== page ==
Case in point: Check out this video featuring the Triumph Infor Rocket Streamliner preparing for greatness just moments before it clinched the land speed record for the world's fastest-ever Triumph motorcycle on Utah's Bonneville Salt Flats, reaching a speed of 274.4 mph. The maintenance dolly that supports this aerodynamic powerhouse is rolling on none other than "you guessed it" Hamilton casters. Only the best for setting a land speed record with a carbon fiber motorcycle.
Piloted by Guy Martin, the streamliner bested the previous Triumph record of 245.667 mph. Powered by what essentially amounts to two street-legal motorcycle engines strapped together with a combined 1,000 bhp at 9,000 rpm, the streamliner was built with American ingenuity by mechanical engineer Matt Markstallar. He and his team were inspired by aerodynamic outlines developed by NASA to build the Rocket. "We used something called computational fluid dynamics modeling, which is like a virtual wind tunnel," he said. "This enables us to continually adapt the design to achieve maximum efficiency."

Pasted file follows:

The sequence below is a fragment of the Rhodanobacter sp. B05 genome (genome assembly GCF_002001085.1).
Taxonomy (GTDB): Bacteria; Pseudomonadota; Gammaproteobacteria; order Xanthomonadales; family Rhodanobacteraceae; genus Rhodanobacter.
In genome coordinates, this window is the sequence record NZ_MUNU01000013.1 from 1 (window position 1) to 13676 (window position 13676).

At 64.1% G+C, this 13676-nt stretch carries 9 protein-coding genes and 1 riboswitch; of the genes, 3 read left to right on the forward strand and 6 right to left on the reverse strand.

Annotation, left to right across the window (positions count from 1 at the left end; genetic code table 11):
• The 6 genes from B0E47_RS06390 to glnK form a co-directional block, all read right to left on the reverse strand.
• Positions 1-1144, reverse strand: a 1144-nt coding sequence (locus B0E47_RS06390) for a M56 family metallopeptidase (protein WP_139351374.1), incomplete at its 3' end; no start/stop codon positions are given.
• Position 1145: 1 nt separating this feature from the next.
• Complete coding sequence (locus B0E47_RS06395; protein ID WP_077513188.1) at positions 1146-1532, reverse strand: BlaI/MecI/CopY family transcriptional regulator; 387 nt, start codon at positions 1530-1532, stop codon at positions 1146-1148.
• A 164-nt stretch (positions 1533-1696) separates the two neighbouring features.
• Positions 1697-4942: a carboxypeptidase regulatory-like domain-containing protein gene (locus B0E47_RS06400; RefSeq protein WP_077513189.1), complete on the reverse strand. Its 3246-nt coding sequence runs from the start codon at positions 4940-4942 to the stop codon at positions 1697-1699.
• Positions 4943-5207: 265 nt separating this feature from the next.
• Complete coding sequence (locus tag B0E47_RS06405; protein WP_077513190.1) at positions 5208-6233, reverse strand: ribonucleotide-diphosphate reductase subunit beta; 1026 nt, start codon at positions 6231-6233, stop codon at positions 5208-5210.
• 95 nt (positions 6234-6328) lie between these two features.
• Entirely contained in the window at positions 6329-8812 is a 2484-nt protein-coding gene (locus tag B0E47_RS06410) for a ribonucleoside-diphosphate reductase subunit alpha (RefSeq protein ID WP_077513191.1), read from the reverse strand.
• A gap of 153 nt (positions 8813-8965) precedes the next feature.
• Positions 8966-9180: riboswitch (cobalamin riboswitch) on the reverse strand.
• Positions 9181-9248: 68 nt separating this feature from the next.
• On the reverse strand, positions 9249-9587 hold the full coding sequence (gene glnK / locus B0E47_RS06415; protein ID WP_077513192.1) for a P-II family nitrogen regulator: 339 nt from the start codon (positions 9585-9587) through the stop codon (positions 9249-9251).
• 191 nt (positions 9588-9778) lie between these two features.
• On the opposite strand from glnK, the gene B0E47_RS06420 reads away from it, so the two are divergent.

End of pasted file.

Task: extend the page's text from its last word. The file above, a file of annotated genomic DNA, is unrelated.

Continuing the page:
This was the first bike design for Markstallar, who has plenty of hot rods, Interstate Racing sprinters and Bonneville cars under his belt. He said he wanted to make a modern-day assault vehicle that combines all the racing prowess of the Triumph-powered Land Speed Record vehicles of the 1960s with today's technology in engineering, aerodynamics, safety and power-plant performance.
They say the conditions were perfect that day in August 2016 when the Rocket claimed the record at 8:30 a.m. We're proud to have been a part of that cycle to victory.
After all, one good turn deserves another.
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